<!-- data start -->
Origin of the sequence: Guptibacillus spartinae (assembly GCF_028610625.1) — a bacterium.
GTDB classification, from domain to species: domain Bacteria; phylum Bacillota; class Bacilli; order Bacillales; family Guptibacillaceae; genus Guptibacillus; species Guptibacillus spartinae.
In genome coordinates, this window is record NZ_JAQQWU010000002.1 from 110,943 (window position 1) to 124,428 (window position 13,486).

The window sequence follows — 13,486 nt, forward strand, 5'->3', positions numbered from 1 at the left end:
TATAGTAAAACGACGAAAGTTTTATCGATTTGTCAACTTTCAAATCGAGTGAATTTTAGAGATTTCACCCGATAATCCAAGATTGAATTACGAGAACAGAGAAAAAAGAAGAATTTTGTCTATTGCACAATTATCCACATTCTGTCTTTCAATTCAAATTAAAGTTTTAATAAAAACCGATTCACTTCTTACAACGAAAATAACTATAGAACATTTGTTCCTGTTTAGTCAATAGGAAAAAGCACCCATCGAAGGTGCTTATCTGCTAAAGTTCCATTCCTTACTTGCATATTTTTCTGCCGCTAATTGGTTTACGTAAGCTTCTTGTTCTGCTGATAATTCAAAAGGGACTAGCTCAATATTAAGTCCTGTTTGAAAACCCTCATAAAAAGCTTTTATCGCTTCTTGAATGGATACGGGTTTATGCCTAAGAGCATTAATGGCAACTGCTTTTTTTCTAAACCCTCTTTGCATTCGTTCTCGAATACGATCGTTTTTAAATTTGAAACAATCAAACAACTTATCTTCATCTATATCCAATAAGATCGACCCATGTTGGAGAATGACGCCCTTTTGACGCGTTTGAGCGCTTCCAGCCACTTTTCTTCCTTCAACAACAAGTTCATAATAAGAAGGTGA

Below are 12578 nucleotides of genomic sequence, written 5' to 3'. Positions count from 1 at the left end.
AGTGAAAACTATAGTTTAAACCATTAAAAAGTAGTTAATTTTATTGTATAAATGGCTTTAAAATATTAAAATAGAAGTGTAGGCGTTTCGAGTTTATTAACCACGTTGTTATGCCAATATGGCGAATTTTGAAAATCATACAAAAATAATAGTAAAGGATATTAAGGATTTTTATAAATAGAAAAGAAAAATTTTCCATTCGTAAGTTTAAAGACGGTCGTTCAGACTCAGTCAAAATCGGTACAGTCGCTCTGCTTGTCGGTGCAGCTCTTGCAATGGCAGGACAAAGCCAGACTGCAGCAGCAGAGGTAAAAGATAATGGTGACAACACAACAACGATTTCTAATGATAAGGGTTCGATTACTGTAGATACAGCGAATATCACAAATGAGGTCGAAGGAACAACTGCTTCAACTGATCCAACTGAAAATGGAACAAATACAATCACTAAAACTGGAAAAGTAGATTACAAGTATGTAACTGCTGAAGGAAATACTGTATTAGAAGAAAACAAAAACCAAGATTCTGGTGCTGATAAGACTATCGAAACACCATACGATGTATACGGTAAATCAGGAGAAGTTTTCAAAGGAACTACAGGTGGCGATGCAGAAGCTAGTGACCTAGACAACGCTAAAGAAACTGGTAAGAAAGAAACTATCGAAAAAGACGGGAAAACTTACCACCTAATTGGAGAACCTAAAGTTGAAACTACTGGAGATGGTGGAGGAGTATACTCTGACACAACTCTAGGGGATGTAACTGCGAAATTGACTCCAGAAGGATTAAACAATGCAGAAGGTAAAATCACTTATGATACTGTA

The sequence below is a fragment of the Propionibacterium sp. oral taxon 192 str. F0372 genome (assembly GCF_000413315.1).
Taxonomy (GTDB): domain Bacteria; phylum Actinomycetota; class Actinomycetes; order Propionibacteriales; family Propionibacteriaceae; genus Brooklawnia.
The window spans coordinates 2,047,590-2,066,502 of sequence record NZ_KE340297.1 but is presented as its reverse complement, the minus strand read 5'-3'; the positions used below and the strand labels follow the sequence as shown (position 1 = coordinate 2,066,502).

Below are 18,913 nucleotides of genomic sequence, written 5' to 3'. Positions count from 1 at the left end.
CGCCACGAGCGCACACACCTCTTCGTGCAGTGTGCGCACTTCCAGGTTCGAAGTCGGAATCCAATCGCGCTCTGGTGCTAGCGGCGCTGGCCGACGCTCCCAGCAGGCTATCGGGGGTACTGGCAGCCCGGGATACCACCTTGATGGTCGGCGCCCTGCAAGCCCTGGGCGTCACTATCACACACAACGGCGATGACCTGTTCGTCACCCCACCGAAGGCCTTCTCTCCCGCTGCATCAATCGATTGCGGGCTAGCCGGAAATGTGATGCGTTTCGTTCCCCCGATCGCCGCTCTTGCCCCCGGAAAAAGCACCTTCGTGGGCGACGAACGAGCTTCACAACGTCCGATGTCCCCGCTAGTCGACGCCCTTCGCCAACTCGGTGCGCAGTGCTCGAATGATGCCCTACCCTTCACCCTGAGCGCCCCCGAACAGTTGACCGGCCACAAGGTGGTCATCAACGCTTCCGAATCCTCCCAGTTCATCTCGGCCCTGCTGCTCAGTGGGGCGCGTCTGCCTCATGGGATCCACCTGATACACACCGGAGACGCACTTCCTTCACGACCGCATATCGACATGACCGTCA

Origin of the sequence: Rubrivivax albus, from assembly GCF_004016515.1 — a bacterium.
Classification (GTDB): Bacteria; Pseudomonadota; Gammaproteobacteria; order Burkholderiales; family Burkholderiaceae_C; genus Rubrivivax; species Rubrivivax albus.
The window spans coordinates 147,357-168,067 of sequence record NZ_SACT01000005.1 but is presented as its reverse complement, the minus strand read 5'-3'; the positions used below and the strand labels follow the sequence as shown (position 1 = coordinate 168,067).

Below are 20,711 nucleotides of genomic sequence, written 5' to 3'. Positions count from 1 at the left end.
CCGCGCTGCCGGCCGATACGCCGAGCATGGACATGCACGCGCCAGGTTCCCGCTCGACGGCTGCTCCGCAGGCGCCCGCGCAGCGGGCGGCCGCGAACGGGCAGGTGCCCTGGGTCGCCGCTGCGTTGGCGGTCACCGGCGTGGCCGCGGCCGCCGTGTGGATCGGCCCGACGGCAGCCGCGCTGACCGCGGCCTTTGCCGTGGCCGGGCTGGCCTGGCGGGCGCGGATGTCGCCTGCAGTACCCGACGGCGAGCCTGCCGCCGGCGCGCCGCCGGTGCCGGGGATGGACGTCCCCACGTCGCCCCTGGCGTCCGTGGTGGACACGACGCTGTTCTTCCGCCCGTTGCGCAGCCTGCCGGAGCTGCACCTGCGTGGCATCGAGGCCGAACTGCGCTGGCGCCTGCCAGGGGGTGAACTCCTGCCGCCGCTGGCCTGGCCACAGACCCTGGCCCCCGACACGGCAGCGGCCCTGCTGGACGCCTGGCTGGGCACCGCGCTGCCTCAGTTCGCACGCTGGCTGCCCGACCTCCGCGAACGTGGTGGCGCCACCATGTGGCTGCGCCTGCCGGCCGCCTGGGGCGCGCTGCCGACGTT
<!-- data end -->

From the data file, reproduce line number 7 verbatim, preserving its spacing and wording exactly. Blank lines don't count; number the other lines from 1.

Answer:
AGTGAAAACTATAGTTTAAACCATTAAAAAGTAGTTAATTTTATTGTATAAATGGCTTTAAAATATTAAAATAGAAGTGTAGGCGTTTCGAGTTTATTAACCACGTTGTTATGCCAATATGGCGAATTTTGAAAATCATACAAAAATAATAGTAAAGGATATTAAGGATTTTTATAAATAGAAAAGAAAAATTTTCCATTCGTAAGTTTAAAGACGGTCGTTCAGACTCAGTCAAAATCGGTACAGTCGCTCTGCTTGTCGGTGCAGCTCTTGCAATGGCAGGACAAAGCCAGACTGCAGCAGCAGAGGTAAAAGATAATGGTGACAACACAACAACGATTTCTAATGATAAGGGTTCGATTACTGTAGATACAGCGAATATCACAAATGAGGTCGAAGGAACAACTGCTTCAACTGATCCAACTGAAAATGGAACAAATACAATCACTAAAACTGGAAAAGTAGATTACAAGTATGTAACTGCTGAAGGAAATACTGTATTAGAAGAAAACAAAAACCAAGATTCTGGTGCTGATAAGACTATCGAAACACCATACGATGTATACGGTAAATCAGGAGAAGTTTTCAAAGGAACTACAGGTGGCGATGCAGAAGCTAGTGACCTAGACAACGCTAAAGAAACTGGTAAGAAAGAAACTATCGAAAAAGACGGGAAAACTTACCACCTAATTGGAGAACCTAAAGTTGAAACTACTGGAGATGGTGGAGGAGTATACTCTGACACAACTCTAGGGGATGTAACTGCGAAATTGACTCCAGAAGGATTAAACAATGCAGAAGGTAAAATCACTTATGATACTGTA